(HealthDay News) — For prostate cancer survivors, dysfunction due to treatment side effects has a bidirectional association with emotional distress, according to a study published in the June issue of The Journal of Urology.

Heather Orom, PhD, from the University at Buffalo in New York, and colleagues evaluated whether urinary, sexual, and bowel functions contribute to emotional distress during the first 2 years after treatment for clinically localized prostate cancer and whether this distress, in turn, decreases function. The study involved 1148 men with clinically localized disease who were treated with surgery (63%) or radiotherapy (37%).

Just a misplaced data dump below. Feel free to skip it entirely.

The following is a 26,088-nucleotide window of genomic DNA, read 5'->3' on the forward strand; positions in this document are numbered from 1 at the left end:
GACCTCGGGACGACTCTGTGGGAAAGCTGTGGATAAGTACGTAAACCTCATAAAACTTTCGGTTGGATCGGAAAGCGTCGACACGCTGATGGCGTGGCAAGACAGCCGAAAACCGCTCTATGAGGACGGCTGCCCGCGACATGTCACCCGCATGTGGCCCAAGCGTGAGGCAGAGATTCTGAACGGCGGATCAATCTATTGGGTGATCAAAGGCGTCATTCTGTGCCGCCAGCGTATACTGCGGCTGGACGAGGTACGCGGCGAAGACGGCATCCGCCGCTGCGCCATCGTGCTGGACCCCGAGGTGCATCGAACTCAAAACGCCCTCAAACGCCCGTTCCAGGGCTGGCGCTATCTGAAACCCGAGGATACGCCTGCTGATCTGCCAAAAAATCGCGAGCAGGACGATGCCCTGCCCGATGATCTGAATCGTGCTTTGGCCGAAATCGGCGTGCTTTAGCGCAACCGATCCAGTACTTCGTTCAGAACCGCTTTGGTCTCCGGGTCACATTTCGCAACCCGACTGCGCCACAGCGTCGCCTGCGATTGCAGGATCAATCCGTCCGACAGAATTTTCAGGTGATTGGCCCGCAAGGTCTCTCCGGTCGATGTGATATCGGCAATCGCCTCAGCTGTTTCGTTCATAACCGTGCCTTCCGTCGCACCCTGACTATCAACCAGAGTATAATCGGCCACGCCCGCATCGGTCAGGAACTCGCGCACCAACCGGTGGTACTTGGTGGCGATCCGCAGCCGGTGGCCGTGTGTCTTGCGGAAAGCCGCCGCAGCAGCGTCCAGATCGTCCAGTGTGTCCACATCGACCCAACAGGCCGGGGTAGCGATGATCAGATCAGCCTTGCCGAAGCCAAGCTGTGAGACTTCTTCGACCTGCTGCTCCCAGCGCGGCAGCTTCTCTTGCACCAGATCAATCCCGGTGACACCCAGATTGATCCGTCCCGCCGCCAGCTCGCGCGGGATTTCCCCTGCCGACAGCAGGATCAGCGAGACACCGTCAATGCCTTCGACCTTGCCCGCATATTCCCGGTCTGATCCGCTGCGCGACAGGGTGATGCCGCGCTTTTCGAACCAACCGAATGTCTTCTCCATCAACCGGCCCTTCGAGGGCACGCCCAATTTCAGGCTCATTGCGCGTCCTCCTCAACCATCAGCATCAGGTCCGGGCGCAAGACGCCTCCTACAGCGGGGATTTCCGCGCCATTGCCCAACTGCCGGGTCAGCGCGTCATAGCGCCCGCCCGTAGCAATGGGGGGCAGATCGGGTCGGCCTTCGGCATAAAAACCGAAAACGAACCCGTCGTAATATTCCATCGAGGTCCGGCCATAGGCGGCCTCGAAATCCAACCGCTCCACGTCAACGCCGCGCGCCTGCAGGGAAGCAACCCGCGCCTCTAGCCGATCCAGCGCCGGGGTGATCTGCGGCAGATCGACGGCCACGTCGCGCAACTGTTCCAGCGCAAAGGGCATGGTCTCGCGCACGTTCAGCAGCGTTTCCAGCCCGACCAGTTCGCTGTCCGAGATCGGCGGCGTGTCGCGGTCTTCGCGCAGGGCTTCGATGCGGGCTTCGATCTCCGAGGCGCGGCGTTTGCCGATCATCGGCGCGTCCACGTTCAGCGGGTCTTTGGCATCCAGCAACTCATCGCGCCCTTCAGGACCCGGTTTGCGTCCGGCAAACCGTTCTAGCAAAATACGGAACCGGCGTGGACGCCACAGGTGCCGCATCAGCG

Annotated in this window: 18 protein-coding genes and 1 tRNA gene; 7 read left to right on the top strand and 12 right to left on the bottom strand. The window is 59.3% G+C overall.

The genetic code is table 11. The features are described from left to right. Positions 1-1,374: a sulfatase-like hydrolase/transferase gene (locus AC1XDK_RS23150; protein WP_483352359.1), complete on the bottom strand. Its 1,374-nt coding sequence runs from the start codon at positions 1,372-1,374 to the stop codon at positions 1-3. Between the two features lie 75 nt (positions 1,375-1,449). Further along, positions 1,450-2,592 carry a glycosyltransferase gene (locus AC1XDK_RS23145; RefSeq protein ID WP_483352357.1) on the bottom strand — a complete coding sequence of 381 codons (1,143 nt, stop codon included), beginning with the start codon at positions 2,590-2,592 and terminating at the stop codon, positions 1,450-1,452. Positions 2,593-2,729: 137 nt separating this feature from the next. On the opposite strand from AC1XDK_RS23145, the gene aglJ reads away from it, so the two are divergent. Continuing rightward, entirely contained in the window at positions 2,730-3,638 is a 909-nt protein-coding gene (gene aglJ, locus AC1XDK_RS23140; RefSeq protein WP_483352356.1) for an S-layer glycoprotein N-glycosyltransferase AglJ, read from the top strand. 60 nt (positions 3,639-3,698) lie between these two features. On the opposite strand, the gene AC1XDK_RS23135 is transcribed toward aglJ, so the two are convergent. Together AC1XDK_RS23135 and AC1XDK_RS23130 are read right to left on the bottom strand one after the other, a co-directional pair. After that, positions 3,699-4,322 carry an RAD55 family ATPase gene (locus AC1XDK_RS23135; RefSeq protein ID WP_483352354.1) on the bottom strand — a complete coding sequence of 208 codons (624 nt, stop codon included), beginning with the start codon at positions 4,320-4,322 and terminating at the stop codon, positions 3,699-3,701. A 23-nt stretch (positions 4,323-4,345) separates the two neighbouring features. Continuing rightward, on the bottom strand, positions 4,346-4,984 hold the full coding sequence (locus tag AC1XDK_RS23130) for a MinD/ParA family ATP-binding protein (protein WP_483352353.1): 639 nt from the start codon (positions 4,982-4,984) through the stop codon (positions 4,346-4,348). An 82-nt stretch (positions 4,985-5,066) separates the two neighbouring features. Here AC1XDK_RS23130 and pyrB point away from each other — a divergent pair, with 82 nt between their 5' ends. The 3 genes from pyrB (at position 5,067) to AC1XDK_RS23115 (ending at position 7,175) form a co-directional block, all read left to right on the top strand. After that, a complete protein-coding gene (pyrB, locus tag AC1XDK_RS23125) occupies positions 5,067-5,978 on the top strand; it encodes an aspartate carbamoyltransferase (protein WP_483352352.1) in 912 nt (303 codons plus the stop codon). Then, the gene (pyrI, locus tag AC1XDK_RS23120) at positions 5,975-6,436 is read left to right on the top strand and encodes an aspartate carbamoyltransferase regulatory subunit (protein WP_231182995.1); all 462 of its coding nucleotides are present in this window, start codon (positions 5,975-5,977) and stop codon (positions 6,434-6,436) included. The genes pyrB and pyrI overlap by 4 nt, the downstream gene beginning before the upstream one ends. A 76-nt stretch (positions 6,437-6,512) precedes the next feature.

The researchers found that men with worse urinary, bowel, and sexual functions reported more emotional distress than others at subsequent time points (6 weeks and 6, 12, 18, and 24 months after treatment). This relationship was bidirectional, with men who reported worse distress also subsequently reporting worse urinary, bowel, and sexual functions.

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“Clinicians supported by practice and payer policies should screen for and facilitate the treatment of side effects and heightened emotional distress to improve well-being in survivors of prostate cancer,” the authors write.

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Orom H, Biddle C, Underwood III W, and Nelson CJ. Worse Urinary, Sexual and Bowel Function Cause Emotional Distress and Vice Versa in Men Treated for Prostate Cancer. J Urol. DOI: 10.1016/j.juro.2017.12.047